current condition. Board members had differing opinions on whether a second chlorine chamber is a necessity. If the two additions are designed it will cost approximately $25,000 more in design fees. “I’m sorry but I’m not seeing the necessity of all of it,” said councilwoman Ernie Kan. “I understand why you see that we need it…. We could put that $25,000 towards the well. Don’t spread ourselves so thin that we put a burden on the people that live here.” Columbus Mayor Eric McIntyre said he tends to agree with Kan. “It seems like we could do something a lot less expensive (to improve the current chlorine chamber),” said McIntyre. He suggested installing a valve in the current chlorine chamber to better control the flow coming back into the chamber. One of the issues with having only one chlorine chamber is when it is cleaned twice annually and the flow stopped, all the backup sewage comes flushing back into the newly cleaned tank at once,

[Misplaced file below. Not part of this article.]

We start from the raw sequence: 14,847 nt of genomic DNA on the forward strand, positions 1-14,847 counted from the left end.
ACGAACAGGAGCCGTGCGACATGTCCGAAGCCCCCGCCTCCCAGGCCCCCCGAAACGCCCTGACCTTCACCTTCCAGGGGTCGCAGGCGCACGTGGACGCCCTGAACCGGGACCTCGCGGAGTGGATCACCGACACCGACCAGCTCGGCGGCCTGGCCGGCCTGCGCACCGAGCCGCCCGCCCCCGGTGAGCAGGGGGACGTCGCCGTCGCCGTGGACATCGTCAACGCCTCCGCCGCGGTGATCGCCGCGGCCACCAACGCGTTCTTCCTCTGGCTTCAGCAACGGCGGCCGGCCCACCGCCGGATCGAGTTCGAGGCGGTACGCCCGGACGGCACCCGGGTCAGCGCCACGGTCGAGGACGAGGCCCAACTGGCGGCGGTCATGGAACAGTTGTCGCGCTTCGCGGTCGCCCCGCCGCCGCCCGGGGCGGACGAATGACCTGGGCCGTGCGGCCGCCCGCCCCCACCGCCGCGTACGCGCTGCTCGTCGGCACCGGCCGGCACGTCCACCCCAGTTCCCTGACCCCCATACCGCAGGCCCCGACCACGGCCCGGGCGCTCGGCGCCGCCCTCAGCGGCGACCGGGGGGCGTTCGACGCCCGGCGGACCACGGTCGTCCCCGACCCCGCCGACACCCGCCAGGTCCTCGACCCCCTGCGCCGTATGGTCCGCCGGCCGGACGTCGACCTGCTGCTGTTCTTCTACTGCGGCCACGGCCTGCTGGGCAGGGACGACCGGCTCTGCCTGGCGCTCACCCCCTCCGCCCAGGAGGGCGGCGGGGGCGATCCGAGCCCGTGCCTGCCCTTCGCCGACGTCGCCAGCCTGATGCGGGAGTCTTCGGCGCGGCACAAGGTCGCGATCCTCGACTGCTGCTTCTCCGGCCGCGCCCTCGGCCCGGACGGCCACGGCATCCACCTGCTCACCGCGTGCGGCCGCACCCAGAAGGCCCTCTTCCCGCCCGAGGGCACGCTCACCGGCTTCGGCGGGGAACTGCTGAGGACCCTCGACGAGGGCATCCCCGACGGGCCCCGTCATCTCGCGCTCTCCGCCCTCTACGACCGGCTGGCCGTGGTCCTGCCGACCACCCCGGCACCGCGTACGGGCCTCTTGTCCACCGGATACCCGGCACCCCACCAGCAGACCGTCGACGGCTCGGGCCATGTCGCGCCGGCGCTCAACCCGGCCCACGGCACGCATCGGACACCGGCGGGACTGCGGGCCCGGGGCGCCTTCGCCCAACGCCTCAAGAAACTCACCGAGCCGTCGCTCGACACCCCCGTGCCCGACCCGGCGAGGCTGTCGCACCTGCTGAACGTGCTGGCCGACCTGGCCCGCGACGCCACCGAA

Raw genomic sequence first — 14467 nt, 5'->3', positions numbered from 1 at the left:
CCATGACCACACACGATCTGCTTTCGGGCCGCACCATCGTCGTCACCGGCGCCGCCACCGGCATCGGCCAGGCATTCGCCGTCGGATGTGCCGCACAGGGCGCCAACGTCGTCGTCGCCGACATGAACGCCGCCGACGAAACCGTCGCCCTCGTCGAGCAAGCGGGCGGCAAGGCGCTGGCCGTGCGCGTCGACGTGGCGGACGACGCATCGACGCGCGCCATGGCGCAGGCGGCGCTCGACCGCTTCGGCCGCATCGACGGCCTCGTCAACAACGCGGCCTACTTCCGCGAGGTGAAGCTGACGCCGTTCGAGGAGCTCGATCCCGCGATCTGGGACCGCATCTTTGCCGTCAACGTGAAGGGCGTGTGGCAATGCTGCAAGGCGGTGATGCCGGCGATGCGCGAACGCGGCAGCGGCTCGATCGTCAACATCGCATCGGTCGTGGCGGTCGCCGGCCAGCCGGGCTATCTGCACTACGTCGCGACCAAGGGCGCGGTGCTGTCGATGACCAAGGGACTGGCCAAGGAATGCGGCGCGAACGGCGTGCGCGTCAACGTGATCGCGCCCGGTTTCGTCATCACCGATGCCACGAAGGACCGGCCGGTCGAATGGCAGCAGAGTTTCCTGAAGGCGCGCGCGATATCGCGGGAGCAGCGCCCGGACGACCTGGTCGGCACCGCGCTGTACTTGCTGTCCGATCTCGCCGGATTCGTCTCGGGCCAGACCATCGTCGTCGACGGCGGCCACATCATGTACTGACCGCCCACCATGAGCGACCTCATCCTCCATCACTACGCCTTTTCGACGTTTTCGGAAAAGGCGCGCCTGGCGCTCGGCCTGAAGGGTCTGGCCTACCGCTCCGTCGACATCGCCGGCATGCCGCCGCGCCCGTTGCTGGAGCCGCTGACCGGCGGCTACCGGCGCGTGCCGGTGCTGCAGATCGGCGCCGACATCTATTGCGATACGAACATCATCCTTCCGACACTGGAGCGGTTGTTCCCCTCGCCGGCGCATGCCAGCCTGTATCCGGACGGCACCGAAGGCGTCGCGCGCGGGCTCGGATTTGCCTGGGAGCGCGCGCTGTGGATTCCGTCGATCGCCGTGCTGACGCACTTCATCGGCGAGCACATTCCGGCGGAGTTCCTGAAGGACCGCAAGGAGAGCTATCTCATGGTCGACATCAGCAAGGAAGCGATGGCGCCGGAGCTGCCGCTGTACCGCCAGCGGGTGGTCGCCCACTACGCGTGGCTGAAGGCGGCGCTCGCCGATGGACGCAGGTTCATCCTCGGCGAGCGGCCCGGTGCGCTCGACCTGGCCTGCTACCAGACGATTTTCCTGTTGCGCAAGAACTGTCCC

officials said. Tripp said it puts the town at risk for violating its state permit during those times of cleaning. Of the $25,000 in proposed new design fees, $7,500 is for the second chlorine tank design and approximately $18,000 is for the new building design. The second chlorine tank is estimated to cost approximately $57,500, including its design. “Actually we’re just talking right now about $7,000,” said councilman Richard Hall. “Down the road we’ll be deciding whether to build it or not.” McIntyre said the building at the wastewater treatment plant now is “pitiful.” “My personal opinion is the lab has to be built,” McIntyre said. “My opinion is to leave the building and take out the chlorine chamber.” Councilwoman Margaret Metcalf said her concern is that the additions may be needed in the future, and she worries it will end up costing the town more in

Friday, February 3, 2012